In dealing with the feral kitten issue by our house I've been trying to learn as much as possible.
If you'd like to read part one of this story before you read this, just click here.
I thought we had a random female cat that had given birth to a random group of kittens.
Apparently our geographical area, like many, is covered by territorial type cat 'colonies'.
Many of the facts about feral cat 'colonies' surprised me.
First of all, I didn't even know such a thing existed.
We had originally noticed a black and white cat in our area but at the advice of the TNR (trap, neuter, return) volunteer we took a drive around our neighborhood just before full dark.
It was like an Easter Egg hunt.
"There's one! There's one!"
Mr. Jenny and I were shocked to spot another black and white female with much larger kittens, four or five additional black and white cats and a black cat.
The coordinator told us that most like our cat colony would exist of 15 - 25 cats.
Each female could give birth to UP TO 15 kittens EACH YEAR!
Her first litter of kittens each year would be producing kittens before their first birthday, often as early as 6 months of age.
The number of new kittens each year in an uncontrolled colony was astonishing.
She went on to explain to me that a colony is stable at a specific number and that the death rate is quite high above that.
The more kittens born, the higher the death rate.
Food, water and shelter that supports 15 cats will not support 30 cats so the 'excess' will be plagued with illness, infections and more aggressive behaviour to find food and shelter.
I never imagined that such a sub-culture of cats even existed, much less thrived in the bushes and trees and greenbelts surrounding our urban neighborhood.
I persisted in our conversation with the idea that perhaps we could catch them and socialize them.
She gently discouraged my idea. Many of these cats and kittens are dozens of generations deep into no human contact. They are socialized only to cats and it is difficult and nearly impossible to socialize them to humans.
She gently suggested that a more humane use of our time might be in indentifying and neutering other cats in our neighborhood.
TNR procedures can and are:
- Ending the breeding cycle and stabilizing the population
- More effective and less expensive than extermination
- Eliminates or minimizes annoying behaviors such as spraying, yowling, and fighting.
- Helps end the suffering of unwanted, homeless cats.
-Reduces euthanasia due to the number of kittens flooding the already overburdened shelters.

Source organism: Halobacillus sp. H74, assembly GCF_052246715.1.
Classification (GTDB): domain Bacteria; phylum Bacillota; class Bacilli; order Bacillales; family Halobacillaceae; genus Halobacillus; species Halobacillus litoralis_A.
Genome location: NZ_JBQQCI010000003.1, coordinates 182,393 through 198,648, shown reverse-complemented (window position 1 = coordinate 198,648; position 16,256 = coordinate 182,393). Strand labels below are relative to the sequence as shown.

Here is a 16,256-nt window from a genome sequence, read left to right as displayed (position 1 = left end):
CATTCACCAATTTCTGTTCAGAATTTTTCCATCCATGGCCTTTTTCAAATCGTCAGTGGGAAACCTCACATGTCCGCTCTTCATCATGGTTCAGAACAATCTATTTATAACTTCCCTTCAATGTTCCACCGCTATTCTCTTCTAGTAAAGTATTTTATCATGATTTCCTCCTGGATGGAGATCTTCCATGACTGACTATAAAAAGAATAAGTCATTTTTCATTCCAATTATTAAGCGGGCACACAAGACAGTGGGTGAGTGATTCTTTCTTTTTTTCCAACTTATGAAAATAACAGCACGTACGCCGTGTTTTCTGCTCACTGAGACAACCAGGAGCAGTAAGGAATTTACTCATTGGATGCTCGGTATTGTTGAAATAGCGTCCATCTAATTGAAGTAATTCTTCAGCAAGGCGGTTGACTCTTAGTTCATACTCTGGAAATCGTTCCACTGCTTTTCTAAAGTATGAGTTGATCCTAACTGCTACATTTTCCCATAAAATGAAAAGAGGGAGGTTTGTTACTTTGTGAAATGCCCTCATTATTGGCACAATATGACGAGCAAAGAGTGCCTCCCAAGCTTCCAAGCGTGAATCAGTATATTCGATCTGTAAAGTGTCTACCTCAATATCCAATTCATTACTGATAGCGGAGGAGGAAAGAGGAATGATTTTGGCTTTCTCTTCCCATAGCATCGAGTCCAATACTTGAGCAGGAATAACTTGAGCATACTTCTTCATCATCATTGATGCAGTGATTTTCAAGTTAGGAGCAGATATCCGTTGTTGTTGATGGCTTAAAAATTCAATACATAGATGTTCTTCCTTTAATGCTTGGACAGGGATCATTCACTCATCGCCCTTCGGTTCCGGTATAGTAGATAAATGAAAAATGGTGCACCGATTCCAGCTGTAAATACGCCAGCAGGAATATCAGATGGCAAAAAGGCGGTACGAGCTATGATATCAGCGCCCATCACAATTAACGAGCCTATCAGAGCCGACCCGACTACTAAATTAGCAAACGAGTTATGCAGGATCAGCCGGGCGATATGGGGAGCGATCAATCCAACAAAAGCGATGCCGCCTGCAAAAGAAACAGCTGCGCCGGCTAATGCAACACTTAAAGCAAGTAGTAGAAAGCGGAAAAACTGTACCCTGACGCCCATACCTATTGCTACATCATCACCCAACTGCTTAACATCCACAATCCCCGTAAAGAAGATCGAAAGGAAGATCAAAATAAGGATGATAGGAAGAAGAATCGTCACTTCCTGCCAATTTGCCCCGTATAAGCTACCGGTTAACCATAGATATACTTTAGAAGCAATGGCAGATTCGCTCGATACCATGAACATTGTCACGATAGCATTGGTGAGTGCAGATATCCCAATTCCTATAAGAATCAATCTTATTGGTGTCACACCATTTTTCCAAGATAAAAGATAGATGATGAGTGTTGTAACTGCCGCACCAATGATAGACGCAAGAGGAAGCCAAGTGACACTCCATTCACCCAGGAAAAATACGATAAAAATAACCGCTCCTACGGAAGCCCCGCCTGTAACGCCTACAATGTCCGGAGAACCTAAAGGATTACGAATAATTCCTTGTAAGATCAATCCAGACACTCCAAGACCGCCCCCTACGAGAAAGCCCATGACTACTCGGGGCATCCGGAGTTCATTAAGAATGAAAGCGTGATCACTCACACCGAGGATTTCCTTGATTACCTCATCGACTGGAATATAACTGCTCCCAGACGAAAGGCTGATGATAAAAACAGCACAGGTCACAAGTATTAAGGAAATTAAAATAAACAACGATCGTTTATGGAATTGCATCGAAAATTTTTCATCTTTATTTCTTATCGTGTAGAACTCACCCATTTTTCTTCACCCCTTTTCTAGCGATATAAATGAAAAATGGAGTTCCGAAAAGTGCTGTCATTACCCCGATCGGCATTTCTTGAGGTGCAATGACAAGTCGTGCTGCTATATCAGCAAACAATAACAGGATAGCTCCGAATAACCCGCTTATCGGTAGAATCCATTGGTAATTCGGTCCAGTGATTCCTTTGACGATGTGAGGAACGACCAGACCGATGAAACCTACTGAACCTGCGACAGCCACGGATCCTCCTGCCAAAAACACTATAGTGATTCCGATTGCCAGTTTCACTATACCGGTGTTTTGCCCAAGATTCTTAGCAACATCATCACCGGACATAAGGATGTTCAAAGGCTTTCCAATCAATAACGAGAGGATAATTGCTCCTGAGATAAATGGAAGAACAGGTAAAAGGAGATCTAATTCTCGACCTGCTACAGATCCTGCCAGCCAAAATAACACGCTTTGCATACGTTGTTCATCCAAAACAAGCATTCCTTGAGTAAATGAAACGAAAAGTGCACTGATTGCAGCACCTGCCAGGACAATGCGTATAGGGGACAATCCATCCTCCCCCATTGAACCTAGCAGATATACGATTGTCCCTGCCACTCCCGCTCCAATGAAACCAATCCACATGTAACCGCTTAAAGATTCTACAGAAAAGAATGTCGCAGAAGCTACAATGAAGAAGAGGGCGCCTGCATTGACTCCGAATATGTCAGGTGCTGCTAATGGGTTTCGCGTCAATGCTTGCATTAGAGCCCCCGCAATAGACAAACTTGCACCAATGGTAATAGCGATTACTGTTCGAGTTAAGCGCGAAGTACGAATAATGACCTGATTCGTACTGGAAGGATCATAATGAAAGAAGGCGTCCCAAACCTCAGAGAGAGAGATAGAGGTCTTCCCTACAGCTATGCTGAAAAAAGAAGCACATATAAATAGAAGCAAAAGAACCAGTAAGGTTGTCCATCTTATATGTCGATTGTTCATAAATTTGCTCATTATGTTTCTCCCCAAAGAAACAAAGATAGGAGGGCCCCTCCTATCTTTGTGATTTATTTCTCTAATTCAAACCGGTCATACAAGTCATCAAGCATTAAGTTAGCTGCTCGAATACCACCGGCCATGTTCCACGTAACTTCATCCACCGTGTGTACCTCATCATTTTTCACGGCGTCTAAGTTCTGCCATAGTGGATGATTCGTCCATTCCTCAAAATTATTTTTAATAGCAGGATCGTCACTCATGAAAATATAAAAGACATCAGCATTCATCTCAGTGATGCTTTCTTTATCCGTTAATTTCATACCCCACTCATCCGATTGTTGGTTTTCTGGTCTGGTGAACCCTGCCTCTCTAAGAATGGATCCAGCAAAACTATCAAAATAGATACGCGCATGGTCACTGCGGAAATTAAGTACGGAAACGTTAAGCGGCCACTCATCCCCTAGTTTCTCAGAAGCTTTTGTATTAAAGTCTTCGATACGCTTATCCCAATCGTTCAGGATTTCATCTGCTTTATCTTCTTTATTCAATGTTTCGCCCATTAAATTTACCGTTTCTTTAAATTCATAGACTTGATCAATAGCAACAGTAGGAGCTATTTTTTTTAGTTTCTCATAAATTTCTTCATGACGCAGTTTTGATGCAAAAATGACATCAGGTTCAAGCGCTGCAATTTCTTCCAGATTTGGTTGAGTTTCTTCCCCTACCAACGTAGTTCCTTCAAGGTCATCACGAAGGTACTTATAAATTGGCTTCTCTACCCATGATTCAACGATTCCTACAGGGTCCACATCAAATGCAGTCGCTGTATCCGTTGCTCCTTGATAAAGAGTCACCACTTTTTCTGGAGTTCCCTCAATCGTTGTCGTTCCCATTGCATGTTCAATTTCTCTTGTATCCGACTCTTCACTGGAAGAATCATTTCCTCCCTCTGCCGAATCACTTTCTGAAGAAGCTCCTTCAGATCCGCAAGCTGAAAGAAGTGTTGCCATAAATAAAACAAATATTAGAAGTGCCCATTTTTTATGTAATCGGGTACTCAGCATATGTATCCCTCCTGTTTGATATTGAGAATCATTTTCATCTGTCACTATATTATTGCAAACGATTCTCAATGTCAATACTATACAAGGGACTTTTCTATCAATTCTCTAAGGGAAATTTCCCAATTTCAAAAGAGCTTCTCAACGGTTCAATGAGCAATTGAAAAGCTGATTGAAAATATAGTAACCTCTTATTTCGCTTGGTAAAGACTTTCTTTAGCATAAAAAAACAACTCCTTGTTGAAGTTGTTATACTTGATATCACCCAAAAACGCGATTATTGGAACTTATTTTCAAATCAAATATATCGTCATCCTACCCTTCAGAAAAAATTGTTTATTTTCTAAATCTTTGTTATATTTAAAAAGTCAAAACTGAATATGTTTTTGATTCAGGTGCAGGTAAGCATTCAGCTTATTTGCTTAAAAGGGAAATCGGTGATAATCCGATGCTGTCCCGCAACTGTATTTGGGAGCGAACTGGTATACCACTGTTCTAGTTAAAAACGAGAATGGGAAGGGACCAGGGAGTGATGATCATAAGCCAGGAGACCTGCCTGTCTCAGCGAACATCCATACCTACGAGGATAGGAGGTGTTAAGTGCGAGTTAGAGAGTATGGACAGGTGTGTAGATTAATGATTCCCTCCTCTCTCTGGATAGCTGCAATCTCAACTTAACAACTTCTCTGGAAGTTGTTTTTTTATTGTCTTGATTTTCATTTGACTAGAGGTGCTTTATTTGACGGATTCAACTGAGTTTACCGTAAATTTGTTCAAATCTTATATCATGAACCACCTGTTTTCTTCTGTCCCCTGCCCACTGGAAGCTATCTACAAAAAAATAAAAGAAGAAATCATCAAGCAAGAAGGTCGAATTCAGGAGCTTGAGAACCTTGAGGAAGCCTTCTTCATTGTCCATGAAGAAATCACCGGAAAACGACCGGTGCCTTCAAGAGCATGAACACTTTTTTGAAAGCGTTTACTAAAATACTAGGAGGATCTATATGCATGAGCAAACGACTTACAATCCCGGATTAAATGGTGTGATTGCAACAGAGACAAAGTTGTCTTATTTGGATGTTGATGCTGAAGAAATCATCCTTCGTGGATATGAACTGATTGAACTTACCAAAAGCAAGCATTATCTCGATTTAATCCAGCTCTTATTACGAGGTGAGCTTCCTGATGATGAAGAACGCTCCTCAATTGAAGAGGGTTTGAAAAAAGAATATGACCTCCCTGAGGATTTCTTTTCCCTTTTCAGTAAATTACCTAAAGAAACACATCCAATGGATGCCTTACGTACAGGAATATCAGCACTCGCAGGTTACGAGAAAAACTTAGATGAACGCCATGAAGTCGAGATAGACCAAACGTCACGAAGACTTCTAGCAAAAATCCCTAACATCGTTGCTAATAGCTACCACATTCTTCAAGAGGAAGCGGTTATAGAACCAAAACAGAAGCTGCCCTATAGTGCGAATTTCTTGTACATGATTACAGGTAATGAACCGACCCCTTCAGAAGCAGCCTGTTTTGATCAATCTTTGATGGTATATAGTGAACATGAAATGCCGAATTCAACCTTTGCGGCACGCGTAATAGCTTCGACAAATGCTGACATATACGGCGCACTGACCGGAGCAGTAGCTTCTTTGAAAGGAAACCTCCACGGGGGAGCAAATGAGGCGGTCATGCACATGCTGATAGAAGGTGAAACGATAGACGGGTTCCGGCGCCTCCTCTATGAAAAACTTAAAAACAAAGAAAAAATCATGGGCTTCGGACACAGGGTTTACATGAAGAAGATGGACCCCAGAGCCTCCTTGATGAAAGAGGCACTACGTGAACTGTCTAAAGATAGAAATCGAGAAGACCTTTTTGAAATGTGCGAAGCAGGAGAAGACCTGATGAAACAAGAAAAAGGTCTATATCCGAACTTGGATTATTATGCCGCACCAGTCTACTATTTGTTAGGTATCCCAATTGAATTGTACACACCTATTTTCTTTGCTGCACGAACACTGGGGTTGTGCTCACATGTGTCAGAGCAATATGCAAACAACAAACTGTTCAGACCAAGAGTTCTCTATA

She then asked me if my husband and I would be interested in having a trapping volunteer call.
When I agreed she informed me that someone would contact me within 24 hours.
"What do I do in the meantime?" I asked. "The vet's office told me to just give them water and that they might move on."
"They are not moving on," she told me. "To a feral cat shelter is almost as important as food. If the kittens are getting that big, she's not moving them now."
"What are they eating? There's no restaurants here or open trash cans?"
"The next time you're in your yard look around. Do you see any bugs or scorpions? What about birds? Spiders? See if you still have a lot of lizards in the yard."
I told her I would look for sure.
Then she said, "You don't have to feed them, but the healthier they are the more they can resist infections and fleas. You could put out just a small amount of dry kibble with the water to help keep them healthy. Don't give them tuna or tablescraps or wet cat food, though, because that will make the trapping process harder."
Wayyyy too much information for a non-cat person like me to absorb.
I relayed everything to Mr. Jenny and then we both realized that we haven't seen any pidgeons or bugs in the grass lately. It has been months since I've had to wash off the pool apron from nasty bird droppings. There are no spider webs and we haven't seen a scorpion EVER at this house.
Apparently the mother is working hard to keep those babies fed.
This morning I took my cell and caught this quick shot of one of the black and whites. It disappeared in a micro-second.
The cat kibble was almost gone this morning so I refreshed it and gave them new water.
And I waited for the trapping coordinator to give us a call.
TO BE CONTINUED